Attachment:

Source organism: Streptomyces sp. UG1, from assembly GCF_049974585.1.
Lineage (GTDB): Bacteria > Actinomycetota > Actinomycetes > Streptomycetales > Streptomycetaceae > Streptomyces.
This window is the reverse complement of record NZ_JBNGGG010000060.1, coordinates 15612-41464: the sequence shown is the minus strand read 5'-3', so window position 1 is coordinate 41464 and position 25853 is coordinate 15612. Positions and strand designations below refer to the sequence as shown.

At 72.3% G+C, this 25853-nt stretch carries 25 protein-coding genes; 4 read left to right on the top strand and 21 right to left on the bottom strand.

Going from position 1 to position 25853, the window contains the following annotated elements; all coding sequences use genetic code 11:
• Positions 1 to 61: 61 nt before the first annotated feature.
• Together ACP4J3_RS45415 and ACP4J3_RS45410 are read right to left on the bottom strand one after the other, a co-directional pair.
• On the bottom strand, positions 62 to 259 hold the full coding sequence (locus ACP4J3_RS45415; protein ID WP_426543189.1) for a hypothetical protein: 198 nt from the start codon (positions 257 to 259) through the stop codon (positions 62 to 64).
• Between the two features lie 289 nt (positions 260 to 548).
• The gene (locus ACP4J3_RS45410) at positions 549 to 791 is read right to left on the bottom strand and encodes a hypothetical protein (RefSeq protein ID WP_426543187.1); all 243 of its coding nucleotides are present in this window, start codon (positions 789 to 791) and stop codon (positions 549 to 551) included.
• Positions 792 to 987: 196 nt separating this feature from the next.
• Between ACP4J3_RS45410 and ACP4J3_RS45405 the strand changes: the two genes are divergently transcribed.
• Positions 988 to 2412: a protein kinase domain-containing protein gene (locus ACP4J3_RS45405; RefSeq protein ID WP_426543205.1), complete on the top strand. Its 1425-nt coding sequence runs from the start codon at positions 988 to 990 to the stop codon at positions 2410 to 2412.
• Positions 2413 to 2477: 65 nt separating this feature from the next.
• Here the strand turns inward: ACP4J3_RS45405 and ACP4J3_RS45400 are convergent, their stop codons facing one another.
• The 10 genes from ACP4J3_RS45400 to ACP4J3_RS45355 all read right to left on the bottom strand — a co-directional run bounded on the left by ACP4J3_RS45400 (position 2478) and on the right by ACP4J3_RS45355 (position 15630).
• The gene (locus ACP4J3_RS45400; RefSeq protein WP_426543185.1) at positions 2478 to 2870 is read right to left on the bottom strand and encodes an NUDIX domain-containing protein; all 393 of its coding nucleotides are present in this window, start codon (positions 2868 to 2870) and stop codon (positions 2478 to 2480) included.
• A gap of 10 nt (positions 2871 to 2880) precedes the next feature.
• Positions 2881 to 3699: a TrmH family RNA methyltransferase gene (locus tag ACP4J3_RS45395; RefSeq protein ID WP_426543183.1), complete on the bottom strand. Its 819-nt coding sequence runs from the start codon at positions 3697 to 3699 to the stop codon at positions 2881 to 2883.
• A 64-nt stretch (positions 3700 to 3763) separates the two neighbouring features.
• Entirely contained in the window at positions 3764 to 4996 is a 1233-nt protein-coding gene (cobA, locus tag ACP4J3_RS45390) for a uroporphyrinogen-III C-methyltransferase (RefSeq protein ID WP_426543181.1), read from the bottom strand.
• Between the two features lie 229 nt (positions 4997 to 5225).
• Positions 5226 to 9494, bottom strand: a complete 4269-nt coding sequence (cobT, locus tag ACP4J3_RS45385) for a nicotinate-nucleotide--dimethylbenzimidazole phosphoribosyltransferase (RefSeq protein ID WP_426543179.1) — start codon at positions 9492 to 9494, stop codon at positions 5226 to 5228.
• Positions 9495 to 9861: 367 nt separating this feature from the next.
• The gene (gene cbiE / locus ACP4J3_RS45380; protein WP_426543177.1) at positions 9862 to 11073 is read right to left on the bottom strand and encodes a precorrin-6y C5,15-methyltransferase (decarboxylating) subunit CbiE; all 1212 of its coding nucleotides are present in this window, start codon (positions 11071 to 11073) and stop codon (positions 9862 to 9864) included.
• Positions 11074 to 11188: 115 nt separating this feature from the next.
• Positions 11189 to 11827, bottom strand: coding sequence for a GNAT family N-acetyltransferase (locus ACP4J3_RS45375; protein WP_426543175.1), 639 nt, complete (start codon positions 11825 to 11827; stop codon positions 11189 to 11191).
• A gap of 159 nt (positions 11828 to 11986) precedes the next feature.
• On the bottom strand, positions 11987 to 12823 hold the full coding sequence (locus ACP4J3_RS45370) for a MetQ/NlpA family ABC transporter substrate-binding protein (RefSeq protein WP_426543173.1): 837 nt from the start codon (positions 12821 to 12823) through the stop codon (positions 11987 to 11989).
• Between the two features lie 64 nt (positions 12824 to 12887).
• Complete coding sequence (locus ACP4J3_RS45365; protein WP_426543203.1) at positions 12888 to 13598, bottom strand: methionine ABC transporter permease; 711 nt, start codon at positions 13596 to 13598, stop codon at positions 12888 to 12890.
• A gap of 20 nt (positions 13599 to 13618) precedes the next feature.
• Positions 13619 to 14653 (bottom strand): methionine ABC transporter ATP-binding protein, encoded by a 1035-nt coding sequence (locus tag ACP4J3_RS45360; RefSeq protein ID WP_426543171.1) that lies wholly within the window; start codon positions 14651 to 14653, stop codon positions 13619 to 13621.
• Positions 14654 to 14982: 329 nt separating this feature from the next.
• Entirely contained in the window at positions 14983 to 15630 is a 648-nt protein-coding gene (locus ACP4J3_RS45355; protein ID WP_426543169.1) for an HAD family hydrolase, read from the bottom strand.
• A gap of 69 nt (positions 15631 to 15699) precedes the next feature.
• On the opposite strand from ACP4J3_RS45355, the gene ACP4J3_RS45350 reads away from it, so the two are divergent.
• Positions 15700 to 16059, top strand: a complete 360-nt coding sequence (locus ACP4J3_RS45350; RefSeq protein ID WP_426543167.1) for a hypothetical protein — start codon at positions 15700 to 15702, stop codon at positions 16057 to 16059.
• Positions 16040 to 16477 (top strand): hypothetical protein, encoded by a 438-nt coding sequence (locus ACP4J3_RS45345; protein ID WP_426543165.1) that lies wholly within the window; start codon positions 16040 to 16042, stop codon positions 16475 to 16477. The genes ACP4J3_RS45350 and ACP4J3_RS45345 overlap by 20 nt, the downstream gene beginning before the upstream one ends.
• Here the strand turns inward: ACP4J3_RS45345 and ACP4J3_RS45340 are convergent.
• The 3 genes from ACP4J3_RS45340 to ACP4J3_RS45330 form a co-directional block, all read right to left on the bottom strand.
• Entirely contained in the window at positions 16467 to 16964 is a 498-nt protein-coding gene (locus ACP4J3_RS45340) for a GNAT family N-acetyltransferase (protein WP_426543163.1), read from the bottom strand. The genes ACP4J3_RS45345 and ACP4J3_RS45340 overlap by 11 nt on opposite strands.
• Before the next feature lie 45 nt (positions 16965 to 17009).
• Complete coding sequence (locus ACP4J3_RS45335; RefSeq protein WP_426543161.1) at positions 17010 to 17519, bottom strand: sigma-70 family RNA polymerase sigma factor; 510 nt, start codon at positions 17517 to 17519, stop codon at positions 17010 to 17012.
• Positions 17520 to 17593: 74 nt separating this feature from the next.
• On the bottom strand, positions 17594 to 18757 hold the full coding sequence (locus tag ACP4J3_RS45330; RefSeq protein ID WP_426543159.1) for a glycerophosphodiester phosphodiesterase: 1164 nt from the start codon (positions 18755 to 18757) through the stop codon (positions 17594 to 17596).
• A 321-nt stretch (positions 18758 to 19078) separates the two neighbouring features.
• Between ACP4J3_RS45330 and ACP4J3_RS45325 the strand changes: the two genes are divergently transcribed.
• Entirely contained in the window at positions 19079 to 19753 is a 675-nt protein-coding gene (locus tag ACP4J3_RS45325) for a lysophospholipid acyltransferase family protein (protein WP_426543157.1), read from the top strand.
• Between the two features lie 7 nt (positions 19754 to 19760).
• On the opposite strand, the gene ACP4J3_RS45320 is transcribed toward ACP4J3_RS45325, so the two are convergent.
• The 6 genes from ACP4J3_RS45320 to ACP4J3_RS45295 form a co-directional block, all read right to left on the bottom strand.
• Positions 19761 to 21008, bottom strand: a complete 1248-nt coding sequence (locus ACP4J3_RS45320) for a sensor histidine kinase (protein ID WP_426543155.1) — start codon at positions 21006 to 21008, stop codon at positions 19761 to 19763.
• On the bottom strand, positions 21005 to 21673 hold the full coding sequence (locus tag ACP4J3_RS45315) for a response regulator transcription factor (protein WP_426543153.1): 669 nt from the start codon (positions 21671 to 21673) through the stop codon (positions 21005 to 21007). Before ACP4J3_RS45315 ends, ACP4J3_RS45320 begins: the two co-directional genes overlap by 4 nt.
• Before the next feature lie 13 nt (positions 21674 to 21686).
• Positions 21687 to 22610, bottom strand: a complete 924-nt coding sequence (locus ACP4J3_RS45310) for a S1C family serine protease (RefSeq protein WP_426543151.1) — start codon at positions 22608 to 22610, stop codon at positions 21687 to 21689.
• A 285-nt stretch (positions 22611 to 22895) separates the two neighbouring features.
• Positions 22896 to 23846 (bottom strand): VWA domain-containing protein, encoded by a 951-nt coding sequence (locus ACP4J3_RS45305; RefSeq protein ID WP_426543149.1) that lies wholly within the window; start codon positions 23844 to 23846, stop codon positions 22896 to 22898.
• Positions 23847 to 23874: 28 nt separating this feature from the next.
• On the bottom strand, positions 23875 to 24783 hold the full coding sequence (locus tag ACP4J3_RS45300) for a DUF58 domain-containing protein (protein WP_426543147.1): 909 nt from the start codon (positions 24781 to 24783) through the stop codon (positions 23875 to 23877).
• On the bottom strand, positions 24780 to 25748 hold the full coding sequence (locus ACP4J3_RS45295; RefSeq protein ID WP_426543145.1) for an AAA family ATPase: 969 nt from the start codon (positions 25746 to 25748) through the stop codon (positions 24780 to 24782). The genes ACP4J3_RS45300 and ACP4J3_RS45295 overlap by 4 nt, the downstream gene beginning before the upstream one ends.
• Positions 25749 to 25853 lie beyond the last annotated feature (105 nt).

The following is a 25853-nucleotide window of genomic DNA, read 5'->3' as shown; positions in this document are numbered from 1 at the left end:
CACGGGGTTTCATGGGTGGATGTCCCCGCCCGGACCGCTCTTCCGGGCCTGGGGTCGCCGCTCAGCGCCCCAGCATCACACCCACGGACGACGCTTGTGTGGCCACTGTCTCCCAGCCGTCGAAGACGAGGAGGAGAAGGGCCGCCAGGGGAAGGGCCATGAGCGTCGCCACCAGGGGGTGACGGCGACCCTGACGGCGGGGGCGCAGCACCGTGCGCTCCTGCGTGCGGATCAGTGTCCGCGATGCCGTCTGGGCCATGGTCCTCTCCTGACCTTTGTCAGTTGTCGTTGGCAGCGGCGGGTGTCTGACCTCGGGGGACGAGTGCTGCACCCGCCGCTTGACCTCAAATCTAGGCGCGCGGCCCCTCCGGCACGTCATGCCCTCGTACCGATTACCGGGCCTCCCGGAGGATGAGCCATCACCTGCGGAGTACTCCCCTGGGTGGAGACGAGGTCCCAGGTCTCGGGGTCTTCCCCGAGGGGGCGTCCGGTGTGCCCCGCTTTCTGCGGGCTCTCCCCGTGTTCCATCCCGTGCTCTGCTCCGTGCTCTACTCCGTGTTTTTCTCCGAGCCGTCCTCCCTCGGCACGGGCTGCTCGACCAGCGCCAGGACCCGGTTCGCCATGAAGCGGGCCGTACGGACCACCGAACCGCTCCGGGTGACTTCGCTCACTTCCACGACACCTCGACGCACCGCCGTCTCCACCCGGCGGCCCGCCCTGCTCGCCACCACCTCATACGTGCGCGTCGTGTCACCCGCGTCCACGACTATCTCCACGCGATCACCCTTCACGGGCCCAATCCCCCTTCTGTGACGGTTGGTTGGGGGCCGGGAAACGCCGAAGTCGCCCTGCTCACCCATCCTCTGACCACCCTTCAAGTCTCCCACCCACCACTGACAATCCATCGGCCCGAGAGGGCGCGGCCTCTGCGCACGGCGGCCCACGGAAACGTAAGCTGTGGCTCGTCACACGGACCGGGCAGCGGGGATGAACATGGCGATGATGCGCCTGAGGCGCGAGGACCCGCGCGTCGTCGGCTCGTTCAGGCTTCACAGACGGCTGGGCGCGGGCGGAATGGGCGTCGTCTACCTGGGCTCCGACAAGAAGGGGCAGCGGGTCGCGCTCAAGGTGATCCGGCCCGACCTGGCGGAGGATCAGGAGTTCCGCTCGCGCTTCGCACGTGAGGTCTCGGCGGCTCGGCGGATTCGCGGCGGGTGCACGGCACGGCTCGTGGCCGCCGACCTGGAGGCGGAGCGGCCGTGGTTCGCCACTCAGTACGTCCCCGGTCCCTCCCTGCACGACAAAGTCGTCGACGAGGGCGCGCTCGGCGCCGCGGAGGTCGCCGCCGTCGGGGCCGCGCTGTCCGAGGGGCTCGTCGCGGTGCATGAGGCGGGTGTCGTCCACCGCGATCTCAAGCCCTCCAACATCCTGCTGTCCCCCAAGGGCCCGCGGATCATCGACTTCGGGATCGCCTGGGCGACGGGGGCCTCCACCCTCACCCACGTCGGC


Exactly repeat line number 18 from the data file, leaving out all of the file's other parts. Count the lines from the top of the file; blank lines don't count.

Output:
• A gap of 10 nt (positions 2871 to 2880) precedes the next feature.